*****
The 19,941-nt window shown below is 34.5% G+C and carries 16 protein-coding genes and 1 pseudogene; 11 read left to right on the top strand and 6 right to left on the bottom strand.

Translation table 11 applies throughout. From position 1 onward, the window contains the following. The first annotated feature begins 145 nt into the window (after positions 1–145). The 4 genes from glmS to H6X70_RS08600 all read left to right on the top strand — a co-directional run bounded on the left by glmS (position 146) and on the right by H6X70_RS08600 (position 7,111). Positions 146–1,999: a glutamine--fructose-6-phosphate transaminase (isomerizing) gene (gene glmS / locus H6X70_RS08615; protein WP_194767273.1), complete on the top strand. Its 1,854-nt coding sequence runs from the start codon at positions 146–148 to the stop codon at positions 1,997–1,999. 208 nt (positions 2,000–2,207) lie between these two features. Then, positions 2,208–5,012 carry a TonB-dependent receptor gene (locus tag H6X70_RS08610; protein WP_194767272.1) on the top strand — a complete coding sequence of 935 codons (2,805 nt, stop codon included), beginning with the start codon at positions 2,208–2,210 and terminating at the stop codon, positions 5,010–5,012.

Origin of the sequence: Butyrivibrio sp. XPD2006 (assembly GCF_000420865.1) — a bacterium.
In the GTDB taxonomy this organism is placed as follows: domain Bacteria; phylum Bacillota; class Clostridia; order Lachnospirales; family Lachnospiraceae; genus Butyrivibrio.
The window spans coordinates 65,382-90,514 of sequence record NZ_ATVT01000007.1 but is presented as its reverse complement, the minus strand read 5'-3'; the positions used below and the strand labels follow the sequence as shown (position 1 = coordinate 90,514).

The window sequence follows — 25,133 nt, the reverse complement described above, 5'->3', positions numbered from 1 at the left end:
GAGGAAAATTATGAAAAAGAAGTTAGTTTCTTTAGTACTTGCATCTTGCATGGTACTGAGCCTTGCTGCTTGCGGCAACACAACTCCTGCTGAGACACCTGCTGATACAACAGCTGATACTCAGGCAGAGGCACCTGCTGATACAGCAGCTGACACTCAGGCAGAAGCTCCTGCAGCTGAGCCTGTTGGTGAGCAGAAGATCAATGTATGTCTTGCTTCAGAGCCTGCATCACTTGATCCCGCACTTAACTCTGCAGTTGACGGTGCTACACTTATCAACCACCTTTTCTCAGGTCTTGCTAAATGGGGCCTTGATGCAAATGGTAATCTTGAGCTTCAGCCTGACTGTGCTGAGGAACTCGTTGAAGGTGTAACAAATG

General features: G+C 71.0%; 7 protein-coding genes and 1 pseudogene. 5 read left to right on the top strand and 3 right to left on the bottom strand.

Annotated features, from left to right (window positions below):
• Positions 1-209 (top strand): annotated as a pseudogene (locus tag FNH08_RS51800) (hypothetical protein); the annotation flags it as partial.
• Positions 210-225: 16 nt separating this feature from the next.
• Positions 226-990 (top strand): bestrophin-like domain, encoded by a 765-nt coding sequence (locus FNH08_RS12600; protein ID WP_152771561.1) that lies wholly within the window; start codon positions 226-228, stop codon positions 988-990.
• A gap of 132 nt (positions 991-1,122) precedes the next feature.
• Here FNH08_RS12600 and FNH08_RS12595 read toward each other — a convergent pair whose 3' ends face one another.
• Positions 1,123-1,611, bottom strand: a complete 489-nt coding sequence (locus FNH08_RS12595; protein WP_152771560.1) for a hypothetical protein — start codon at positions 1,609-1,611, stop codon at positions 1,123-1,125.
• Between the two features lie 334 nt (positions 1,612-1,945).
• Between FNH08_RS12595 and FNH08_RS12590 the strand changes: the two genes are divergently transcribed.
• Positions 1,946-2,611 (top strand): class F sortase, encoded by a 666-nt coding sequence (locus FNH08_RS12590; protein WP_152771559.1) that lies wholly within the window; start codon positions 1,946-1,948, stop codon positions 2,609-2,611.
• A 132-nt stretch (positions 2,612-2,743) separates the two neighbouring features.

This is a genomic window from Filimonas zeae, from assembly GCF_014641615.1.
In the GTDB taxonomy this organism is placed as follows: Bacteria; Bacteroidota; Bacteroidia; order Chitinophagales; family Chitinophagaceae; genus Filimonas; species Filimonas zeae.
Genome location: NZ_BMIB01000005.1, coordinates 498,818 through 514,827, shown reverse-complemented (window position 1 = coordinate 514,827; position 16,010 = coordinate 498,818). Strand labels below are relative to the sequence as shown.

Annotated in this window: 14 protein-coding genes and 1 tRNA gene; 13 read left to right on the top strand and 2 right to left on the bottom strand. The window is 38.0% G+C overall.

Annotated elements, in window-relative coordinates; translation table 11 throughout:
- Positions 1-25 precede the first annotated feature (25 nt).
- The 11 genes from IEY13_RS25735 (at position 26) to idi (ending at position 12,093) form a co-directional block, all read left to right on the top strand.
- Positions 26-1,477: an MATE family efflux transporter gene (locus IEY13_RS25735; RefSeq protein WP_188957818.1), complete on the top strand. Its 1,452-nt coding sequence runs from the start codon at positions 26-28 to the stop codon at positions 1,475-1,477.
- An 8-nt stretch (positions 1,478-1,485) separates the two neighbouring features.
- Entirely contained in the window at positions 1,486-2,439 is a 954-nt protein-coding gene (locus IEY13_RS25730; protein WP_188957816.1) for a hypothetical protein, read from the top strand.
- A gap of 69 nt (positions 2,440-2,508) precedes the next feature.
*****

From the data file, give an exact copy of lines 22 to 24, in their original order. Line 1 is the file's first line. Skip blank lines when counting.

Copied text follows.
Genome location: NZ_BMIB01000005.1, coordinates 498,818 through 514,827, shown reverse-complemented (window position 1 = coordinate 514,827; position 16,010 = coordinate 498,818). Strand labels below are relative to the sequence as shown.

Annotated in this window: 14 protein-coding genes and 1 tRNA gene; 13 read left to right on the top strand and 2 right to left on the bottom strand. The window is 38.0% G+C overall.

Annotated elements, in window-relative coordinates; translation table 11 throughout: